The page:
Domo is not the only company to make the leap to the Salt Palace’s expansive space. “We are seeing an increase in trends with user groups looking to host events at the Salt Palace Convention Center,” says Daniel Hayes, general manager for the convention center. “We have 515,000 square feet of exhibit space, and those 5,000-person user conferences are looking at taking 75 to 100 percent of that. Because of the tech infrastructure we have in place, we can accommodate tech user groups well.”

Expanding the reach

Garrett Clark, director of operations for Silicon Slopes, an organization supporting Utah entrepreneurs and businesses, sees the trend toward more user conferences as a signal of Utah’s increasing economic strength. “There’s a correlation with a strong startup community and a growing company ecosystem. Once you’re established, have a big customer base, and have the marketing spend, you can do these conferences more and more,” says Clark.

Pluralsight, which provides online developer, creative and IT training, is a prime example of company growth prompting user conference development. “Our community has been growing rapidly and our users have clearly indicated that they wanted a full-scale event to learn, gather practical insights and make connections with other conference attendees,” says Heather Zynczak, Pluralsight’s chief marketing officer. “We saw a tremendous opportunity to bring experts, learners and executives together with a line-up of the who’s who in technology.”

For O.C. Tanner, a global recognition and engagement company, its Influence Greatness conference is an expansion of the company’s long tradition of Executive Recognition Summits held in major cities in the United States and Canada. With its first-year user conference a sell-out success, the company is looking forward to building on the event next year.

“User conferences can provide a more relevant, targeted and high-touch experience, including focused content, hands-on workshops and sense of networking that broader conferences just can’t offer,” says Dan Martinez, director of marketing at O.C. Tanner. “Our conference is a great way to connect with our attendees and really be the service provider we pride ourselves on—one that is with them, catered to them, and ready to provide any insights, tips, solutions or connections that help them reach and exceed their goals.”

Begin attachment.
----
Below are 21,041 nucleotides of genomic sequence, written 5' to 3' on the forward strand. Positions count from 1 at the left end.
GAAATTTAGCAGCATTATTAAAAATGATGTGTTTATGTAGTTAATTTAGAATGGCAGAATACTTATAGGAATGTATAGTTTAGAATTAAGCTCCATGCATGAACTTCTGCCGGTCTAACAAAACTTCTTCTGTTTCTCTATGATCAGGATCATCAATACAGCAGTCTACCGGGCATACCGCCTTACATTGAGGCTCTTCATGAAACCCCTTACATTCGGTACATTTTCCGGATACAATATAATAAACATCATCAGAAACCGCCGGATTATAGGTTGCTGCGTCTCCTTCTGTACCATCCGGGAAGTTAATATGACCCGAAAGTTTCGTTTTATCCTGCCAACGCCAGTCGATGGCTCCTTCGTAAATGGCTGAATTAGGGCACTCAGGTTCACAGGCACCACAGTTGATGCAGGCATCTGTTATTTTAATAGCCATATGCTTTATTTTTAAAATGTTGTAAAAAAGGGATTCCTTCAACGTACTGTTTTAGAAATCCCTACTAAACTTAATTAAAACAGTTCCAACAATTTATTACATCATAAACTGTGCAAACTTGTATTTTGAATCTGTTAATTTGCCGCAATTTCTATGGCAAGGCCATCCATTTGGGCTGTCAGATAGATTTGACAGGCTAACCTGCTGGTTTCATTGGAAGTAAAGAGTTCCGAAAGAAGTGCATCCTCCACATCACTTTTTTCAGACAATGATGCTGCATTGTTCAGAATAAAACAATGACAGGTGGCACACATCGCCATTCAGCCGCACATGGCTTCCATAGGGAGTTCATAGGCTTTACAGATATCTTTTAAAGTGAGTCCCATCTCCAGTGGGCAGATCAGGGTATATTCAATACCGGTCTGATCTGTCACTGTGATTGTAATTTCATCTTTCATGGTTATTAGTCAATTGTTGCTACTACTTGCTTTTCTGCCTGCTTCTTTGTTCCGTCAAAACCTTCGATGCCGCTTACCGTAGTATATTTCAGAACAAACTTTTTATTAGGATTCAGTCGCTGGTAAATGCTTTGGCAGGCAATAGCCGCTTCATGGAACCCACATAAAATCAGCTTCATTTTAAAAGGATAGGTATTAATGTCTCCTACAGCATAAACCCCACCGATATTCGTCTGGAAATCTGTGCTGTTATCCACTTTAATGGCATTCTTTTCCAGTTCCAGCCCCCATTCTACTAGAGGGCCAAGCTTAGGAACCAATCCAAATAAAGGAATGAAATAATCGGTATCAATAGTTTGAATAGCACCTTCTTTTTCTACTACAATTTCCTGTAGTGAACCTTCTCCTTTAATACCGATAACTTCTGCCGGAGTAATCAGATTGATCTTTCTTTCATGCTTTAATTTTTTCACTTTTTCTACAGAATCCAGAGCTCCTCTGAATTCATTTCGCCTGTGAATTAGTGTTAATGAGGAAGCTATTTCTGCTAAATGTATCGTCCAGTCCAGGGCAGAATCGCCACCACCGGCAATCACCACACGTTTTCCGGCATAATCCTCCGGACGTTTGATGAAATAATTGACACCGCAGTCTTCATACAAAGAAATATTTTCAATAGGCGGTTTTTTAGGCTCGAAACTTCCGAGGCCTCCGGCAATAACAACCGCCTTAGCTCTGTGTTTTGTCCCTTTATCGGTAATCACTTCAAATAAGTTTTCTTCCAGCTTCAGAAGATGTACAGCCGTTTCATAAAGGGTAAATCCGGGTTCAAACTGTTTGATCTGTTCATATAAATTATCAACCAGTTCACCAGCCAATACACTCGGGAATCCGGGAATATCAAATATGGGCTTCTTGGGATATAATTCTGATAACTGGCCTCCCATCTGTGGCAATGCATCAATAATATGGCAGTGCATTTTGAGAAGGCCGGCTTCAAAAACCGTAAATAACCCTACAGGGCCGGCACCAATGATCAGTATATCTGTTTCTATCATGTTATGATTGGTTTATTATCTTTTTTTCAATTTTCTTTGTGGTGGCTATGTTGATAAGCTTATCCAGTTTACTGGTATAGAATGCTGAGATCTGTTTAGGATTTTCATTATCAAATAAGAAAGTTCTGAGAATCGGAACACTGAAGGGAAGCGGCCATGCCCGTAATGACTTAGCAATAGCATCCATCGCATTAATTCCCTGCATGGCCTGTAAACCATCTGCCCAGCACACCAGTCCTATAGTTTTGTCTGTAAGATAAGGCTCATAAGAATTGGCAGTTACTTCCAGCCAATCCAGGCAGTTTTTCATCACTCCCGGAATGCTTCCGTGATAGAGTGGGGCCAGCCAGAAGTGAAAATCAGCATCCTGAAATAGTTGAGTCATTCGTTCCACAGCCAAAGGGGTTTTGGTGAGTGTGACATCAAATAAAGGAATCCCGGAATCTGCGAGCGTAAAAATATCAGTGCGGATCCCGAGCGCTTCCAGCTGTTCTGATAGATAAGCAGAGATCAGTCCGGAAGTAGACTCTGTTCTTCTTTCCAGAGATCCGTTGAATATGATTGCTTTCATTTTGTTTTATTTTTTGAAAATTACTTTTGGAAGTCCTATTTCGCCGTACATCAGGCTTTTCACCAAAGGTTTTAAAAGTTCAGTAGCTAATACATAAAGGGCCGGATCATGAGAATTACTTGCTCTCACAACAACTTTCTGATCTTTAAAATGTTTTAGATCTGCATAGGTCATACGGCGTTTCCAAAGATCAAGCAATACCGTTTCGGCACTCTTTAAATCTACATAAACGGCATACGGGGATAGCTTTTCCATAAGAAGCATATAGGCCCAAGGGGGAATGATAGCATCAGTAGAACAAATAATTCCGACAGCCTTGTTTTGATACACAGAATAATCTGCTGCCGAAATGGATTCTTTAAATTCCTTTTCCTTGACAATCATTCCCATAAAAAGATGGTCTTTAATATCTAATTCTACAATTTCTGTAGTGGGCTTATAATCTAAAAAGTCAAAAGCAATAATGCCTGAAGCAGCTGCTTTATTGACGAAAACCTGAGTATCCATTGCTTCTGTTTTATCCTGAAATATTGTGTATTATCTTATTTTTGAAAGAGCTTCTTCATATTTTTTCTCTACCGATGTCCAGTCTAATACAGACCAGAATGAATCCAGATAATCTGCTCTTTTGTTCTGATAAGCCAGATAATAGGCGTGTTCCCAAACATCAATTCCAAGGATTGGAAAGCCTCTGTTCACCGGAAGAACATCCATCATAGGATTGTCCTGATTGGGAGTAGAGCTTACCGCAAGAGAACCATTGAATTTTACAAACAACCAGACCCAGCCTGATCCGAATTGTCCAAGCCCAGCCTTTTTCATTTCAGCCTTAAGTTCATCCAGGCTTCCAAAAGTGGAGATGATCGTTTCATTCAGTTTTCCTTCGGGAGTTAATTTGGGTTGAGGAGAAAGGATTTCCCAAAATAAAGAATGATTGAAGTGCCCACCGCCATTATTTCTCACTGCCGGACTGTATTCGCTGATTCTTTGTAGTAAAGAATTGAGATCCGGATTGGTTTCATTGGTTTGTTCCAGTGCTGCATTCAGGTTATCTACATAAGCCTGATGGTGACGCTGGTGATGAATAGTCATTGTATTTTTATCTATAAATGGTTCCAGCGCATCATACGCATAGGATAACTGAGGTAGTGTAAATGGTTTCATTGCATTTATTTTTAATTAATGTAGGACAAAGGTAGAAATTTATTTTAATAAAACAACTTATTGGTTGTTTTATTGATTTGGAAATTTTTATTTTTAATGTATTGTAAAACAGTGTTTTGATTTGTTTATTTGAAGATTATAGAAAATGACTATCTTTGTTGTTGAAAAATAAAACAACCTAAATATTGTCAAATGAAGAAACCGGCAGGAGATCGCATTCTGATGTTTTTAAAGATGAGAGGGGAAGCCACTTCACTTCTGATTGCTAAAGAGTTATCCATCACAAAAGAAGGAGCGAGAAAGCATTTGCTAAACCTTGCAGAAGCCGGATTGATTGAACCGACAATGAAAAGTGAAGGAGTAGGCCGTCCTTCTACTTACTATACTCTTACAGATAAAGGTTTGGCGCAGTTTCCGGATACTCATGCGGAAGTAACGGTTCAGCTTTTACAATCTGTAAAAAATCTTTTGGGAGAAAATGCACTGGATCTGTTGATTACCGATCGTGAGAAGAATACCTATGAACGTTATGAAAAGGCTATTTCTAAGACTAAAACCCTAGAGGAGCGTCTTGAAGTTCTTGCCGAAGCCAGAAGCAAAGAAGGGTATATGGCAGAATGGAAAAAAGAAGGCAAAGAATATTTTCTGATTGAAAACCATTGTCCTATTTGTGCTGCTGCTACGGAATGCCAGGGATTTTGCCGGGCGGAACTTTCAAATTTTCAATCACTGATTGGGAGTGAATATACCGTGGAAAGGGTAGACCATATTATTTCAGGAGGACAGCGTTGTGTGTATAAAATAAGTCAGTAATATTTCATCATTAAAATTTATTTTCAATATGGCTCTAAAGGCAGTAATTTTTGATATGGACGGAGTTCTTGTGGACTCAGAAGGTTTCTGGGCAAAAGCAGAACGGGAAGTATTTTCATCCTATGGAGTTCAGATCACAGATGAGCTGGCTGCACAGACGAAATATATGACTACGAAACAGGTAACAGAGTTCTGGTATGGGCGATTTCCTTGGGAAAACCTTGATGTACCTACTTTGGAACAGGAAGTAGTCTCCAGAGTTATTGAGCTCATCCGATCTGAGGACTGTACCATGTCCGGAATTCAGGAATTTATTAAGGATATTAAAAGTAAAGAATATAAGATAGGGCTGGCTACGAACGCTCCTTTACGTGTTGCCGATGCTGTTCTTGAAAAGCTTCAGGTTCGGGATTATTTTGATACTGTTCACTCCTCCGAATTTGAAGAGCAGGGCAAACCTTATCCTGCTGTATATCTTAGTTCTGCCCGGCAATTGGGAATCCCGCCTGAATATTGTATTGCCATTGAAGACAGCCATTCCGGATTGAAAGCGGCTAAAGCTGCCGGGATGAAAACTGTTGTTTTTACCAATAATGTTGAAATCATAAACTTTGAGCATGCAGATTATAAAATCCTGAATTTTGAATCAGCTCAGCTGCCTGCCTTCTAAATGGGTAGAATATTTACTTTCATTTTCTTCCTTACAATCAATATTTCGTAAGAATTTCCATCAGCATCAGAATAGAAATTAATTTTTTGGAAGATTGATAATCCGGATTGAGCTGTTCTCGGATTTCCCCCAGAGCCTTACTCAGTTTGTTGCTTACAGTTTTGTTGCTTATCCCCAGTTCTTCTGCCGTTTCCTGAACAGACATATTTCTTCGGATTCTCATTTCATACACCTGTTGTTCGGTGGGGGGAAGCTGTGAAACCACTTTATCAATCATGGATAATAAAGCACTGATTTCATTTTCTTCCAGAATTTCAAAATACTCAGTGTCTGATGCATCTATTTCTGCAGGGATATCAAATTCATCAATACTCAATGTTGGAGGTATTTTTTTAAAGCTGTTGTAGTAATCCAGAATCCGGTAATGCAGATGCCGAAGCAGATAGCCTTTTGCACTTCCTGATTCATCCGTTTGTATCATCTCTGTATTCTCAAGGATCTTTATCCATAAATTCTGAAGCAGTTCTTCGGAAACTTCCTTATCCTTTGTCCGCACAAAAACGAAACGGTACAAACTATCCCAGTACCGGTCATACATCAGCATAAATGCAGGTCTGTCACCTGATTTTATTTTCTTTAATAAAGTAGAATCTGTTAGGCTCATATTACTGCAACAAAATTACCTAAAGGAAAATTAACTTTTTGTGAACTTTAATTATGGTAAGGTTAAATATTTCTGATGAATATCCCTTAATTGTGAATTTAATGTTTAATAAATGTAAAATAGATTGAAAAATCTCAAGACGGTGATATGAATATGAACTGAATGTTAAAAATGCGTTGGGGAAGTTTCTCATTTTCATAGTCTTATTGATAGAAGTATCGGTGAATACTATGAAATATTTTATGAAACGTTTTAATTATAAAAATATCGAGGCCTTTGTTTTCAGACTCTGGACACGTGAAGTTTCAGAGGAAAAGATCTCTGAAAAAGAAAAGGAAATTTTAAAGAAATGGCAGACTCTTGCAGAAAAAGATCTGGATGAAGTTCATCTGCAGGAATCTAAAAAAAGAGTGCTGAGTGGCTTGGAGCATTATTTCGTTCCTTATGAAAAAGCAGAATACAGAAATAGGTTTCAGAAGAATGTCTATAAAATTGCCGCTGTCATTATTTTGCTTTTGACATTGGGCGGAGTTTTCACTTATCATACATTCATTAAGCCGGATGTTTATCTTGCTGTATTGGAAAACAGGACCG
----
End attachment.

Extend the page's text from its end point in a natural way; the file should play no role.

So, if your company is on the grow, you may want to invite your expanding tribe to enjoy some quality time with your team and industry experts at a conference of your own. Just remember to make it all your own—if cobra pose isn’t your thing at 7 a.m., then go ahead and focus on the after-hours mixer.

Pulling it Off

How exactly does one throw a killer user conference? By paying attention to the details.

Pluralsight held its inaugural conference this fall, and Heather Zynczak, chief marketing officer, shares the company’s initial takeaways: “Start early and plan in advance. Think long-term—set aggressive targets for that first year, but understand you’re establishing an annual tradition that will build progressively year over year. Remember that the user conference is a customer event. How will they benefit from what you’re planning and producing?”

Brenda Travassos, event and customer marketing manager for BambooHR, agrees that the key is to start planning early. “User conferences take months to plan and execute, and can be mindboggling and time-intensive. Start with a good team and C-level buy in. Always be willing to roll with the punches but stay on target with your goals and your budget. User conferences aren’t always about elaborate parties; they can and should promote relationships to advance the mission of the company.”